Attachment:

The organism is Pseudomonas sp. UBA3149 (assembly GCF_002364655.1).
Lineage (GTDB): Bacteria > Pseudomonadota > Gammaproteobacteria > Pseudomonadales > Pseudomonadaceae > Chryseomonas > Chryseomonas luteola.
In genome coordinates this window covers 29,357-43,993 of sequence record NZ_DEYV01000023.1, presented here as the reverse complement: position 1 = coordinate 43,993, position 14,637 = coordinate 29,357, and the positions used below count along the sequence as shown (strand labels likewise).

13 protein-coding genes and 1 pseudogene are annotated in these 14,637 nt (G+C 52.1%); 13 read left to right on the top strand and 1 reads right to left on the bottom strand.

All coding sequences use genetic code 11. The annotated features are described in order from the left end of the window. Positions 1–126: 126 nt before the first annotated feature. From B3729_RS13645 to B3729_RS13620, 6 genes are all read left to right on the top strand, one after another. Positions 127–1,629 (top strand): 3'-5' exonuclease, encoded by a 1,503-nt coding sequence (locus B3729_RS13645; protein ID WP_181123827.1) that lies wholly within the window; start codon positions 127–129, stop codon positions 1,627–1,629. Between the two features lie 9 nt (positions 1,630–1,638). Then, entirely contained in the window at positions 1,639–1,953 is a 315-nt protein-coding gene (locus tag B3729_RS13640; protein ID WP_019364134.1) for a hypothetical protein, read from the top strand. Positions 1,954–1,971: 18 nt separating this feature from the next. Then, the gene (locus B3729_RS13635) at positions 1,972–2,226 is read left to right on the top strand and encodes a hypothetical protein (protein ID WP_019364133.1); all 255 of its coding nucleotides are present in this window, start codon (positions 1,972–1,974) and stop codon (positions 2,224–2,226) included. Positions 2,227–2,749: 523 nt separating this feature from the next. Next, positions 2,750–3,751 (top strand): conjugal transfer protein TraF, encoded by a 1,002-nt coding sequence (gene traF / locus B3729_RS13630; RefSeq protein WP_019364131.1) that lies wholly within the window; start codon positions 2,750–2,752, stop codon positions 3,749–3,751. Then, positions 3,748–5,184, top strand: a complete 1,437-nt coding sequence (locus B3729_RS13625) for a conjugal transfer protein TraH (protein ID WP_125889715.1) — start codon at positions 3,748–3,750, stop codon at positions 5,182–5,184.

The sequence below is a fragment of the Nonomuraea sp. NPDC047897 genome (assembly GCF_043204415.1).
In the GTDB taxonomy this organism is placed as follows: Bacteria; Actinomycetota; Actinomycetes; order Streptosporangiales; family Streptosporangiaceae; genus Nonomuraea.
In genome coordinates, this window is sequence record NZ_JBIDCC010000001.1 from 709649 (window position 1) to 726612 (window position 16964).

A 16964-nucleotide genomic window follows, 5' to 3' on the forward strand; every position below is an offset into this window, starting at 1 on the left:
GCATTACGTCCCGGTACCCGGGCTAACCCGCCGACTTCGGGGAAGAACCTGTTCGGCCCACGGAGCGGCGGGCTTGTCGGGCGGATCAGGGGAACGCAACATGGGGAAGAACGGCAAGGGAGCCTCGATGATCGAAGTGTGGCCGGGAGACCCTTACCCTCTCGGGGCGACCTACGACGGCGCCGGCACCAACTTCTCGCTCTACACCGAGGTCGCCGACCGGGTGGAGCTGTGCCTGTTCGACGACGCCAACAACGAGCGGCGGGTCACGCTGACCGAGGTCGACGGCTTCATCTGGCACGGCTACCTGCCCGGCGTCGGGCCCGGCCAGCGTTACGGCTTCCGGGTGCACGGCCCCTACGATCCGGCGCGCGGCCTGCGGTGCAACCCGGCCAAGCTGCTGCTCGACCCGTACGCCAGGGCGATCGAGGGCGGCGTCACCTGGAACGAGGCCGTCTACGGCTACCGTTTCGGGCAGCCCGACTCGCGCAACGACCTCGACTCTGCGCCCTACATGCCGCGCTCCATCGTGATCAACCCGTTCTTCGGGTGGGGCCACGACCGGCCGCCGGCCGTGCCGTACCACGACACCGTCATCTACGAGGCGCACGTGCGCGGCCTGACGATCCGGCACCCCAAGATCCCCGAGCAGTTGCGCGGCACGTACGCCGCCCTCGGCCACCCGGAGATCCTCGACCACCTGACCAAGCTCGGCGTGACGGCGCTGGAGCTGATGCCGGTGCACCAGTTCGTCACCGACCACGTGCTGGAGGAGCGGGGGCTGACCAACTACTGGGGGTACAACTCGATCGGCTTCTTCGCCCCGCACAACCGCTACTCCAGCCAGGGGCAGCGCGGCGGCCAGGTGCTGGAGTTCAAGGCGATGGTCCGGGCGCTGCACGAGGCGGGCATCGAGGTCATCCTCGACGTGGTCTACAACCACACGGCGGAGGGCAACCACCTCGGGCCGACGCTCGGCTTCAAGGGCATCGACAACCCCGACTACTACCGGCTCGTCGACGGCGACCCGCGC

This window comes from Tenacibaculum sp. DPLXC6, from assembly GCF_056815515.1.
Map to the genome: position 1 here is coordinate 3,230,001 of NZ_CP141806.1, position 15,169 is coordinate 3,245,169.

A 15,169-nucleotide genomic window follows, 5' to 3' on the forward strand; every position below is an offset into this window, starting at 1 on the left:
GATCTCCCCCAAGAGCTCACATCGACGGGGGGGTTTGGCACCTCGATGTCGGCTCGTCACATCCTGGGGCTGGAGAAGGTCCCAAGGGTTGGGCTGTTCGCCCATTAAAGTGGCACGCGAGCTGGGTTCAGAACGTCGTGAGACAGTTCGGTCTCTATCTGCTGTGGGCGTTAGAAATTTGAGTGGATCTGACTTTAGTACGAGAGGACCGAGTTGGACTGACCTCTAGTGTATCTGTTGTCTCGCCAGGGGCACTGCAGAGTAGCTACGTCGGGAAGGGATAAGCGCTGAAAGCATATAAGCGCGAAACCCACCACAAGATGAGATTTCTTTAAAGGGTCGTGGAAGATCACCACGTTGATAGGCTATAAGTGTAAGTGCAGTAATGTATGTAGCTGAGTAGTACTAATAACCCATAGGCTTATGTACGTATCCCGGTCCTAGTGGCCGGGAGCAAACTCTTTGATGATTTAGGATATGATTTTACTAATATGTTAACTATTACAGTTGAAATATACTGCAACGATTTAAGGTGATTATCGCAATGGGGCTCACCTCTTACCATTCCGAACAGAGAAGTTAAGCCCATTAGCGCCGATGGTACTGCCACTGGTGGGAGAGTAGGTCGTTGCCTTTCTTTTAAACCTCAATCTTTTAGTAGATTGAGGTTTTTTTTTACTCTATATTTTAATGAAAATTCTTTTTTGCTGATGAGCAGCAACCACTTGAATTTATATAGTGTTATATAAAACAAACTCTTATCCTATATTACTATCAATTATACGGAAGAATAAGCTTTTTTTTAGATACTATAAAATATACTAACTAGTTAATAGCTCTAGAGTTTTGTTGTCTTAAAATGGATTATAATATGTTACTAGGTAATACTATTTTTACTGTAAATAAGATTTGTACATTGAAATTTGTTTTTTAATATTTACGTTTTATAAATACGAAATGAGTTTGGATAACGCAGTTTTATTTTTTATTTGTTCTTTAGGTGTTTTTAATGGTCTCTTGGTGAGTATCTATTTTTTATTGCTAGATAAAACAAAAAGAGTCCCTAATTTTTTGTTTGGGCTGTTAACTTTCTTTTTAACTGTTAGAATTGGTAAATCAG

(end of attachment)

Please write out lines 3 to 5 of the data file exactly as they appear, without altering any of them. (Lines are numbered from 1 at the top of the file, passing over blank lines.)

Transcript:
In genome coordinates this window covers 29,357-43,993 of sequence record NZ_DEYV01000023.1, presented here as the reverse complement: position 1 = coordinate 43,993, position 14,637 = coordinate 29,357, and the positions used below count along the sequence as shown (strand labels likewise).

13 protein-coding genes and 1 pseudogene are annotated in these 14,637 nt (G+C 52.1%); 13 read left to right on the top strand and 1 reads right to left on the bottom strand.

All coding sequences use genetic code 11. The annotated features are described in order from the left end of the window. Positions 1–126: 126 nt before the first annotated feature. From B3729_RS13645 to B3729_RS13620, 6 genes are all read left to right on the top strand, one after another. Positions 127–1,629 (top strand): 3'-5' exonuclease, encoded by a 1,503-nt coding sequence (locus B3729_RS13645; protein ID WP_181123827.1) that lies wholly within the window; start codon positions 127–129, stop codon positions 1,627–1,629. Between the two features lie 9 nt (positions 1,630–1,638). Then, entirely contained in the window at positions 1,639–1,953 is a 315-nt protein-coding gene (locus tag B3729_RS13640; protein ID WP_019364134.1) for a hypothetical protein, read from the top strand. Positions 1,954–1,971: 18 nt separating this feature from the next. Then, the gene (locus B3729_RS13635) at positions 1,972–2,226 is read left to right on the top strand and encodes a hypothetical protein (protein ID WP_019364133.1); all 255 of its coding nucleotides are present in this window, start codon (positions 1,972–1,974) and stop codon (positions 2,224–2,226) included. Positions 2,227–2,749: 523 nt separating this feature from the next. Next, positions 2,750–3,751 (top strand): conjugal transfer protein TraF, encoded by a 1,002-nt coding sequence (gene traF / locus B3729_RS13630; RefSeq protein WP_019364131.1) that lies wholly within the window; start codon positions 2,750–2,752, stop codon positions 3,749–3,751. Then, positions 3,748–5,184, top strand: a complete 1,437-nt coding sequence (locus B3729_RS13625) for a conjugal transfer protein TraH (protein ID WP_125889715.1) — start codon at positions 3,748–3,750, stop codon at positions 5,182–5,184.